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New study explores complex phage-host interactions in human gut

PhD graduate Danielle Campbell of the Whitaker Lab

Danielle Campbell, a microbiology PhD graduate of the Whitaker Lab, recently studied the interaction of the active prophage, Bacteroides phage BV01, in its tractable host strain, B. vulgatus ATCC 8482. Bacteroides, known to degrade complex carbohydrates and interact with host immune cells, are one of the most common bacterial types in the human gut. The gut phageome is linked to diseases including inflammatory bowel disease, malnutrition, HIV/AIDS, and colorectal cancer, among others. By altering the activity of their bacterial hosts, gut-associated phages contribute to these effects in human health, making it an exciting field of research.

Humans host many commensals that are harmless, and sometimes beneficial, to our health. While the effect of phage-host interactions on virulence is well understood, phage-host interactions themselves are relatively underexplored. Campbell’s paper, “Infection with Bacteroides Phage BV01 Alters the Host Transcriptome and Bile Acid Metabolism in a Common Human Gut Microbe,” was published in Cell Reports. In her study, Campbell describes how the physical integration of BV01 DNA into host bacterial DNA is disruptive, however, this is not the only form of phage-host interaction. There is great diversity in bacterial hosts and their corresponding phage interactions. New mechanisms for bacteria-phage interactions are constantly being discovered.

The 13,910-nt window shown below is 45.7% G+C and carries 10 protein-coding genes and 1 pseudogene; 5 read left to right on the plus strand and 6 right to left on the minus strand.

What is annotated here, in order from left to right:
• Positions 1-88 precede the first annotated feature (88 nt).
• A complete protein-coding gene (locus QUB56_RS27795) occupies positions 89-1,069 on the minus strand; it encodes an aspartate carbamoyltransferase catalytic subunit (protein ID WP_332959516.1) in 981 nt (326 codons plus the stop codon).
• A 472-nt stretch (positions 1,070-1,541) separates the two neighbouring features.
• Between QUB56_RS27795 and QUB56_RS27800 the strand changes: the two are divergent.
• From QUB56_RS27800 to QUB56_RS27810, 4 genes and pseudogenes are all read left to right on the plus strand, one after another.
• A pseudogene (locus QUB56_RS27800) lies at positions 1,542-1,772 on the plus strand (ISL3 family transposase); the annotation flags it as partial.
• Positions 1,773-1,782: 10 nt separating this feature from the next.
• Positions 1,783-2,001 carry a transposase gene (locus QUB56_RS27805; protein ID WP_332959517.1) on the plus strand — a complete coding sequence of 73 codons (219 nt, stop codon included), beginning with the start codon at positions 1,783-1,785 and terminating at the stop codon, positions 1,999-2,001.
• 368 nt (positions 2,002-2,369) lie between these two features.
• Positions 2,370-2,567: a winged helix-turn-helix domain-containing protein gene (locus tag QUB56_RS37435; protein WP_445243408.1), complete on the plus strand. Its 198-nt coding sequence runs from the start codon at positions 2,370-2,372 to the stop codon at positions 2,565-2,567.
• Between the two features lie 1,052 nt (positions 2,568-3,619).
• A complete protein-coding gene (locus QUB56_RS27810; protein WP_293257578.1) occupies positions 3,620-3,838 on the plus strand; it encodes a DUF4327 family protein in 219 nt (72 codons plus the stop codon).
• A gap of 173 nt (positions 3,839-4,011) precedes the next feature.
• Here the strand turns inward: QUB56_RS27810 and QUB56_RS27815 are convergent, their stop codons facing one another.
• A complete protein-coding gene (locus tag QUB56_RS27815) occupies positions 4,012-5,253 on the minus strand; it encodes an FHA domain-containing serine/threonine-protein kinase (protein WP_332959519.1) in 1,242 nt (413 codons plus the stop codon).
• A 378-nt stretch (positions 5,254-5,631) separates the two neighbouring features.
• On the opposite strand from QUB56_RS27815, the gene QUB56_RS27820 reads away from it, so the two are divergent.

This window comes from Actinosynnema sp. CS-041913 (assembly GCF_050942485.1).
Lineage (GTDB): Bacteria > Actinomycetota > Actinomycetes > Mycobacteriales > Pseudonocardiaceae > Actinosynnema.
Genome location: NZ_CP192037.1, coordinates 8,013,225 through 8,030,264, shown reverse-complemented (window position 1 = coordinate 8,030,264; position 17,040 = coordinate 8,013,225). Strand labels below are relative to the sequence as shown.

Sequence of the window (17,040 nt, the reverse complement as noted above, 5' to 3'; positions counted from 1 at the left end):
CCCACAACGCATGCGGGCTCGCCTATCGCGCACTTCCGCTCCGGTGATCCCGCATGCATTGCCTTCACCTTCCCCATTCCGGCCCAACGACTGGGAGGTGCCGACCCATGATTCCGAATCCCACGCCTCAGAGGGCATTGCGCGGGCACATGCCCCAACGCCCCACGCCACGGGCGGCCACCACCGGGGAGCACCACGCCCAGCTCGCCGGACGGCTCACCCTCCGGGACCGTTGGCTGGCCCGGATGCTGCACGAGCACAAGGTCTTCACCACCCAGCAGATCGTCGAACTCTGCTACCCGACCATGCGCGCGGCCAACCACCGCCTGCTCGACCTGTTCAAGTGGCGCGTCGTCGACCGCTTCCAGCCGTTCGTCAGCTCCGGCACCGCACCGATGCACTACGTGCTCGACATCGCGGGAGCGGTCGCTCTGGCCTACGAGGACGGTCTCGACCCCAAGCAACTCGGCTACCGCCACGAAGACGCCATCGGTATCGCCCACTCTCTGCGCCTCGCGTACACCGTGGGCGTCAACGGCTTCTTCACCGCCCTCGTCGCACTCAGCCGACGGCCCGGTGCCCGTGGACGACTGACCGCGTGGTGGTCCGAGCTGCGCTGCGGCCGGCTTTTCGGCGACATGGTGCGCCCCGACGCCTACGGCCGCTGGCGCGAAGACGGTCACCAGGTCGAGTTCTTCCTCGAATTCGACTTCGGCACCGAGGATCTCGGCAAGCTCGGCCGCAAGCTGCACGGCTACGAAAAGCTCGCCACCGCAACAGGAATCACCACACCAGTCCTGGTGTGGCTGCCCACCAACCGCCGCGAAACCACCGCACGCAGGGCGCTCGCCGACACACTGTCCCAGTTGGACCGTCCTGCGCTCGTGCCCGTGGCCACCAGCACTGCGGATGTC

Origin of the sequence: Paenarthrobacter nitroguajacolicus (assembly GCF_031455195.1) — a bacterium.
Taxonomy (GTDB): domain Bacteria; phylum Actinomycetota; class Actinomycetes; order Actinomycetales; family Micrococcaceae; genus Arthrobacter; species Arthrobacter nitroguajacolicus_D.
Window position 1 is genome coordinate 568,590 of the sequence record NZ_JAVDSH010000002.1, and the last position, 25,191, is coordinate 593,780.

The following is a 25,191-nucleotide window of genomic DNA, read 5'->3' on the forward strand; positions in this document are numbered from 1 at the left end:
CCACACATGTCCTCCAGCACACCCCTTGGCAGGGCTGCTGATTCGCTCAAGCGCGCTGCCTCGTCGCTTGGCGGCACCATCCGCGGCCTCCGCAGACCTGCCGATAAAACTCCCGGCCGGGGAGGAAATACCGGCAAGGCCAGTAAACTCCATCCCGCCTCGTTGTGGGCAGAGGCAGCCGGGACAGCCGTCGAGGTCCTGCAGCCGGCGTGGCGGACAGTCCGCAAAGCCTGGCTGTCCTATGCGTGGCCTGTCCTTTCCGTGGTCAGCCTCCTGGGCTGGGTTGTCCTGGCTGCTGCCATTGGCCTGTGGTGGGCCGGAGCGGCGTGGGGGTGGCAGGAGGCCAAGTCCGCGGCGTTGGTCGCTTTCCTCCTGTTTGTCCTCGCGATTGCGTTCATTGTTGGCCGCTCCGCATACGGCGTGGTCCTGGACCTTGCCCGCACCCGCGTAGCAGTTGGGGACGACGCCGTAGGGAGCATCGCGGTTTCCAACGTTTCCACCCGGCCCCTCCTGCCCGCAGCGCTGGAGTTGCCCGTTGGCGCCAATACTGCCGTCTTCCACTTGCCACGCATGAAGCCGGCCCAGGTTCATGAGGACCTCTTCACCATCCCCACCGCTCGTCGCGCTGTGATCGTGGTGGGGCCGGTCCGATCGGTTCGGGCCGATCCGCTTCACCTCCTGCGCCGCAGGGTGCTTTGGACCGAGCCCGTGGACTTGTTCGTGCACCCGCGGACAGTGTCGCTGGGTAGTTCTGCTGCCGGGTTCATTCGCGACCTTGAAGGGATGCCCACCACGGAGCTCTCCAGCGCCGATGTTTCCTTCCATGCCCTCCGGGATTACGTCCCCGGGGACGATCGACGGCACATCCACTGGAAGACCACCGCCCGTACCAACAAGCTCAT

Campbell’s study revealed that BV01 broadly altered its host transcriptome through repression of the tryptophan-rich sensory protein (TspO). The phage induced disruption of the tspO promoter in vitro subsequently repressed the deconjugation of bile acids. Bile acids are important for mammalian host signaling, so repression of bile acid deconjugation has the potential to alter host phenotypes. Since this deconjugation is specifically common in gut-associated microbes, its direct benefit to the microbe is unclear. However, modification to the bile acid pool could be linked to beneficial effects on human host metabolism.

Campbell’s research differs from other microbe studies because of the utilization of bacteria, pre-infected with a virus. Many other studies initially find a virus through DNA sequencing and work backward to identify and grow a host for the phage. This process can be extremely arduous and challenging, Campbell said. Her approach fast-tracks this process and has provided a useful model for future studies investigating gut microbe phage-host interactions.

Additionally, the potential metabolic effects of BV01 could be utilized in clinical applications. Unlike probiotics, which pass through the host fairly quickly, phages will remain within their mammalian host as long as their bacterial host is present, therefore, having the potential to have more stable effects.

In the past, researchers have been unable to identify phages that can effectively infect Bacteroides, however, with their recent findings on the Bacteroides phage BV01, there is potential for the phage to be utilized as a genetic engineering tool in bacteria. Campbell and her colleagues’ discoveries on BV01, a phage that stably integrates into Bacteroides, show great promise for future gut-associated phage studies.

Article by Bianca Savant

Read the full paper here.

October 20, 2020 All News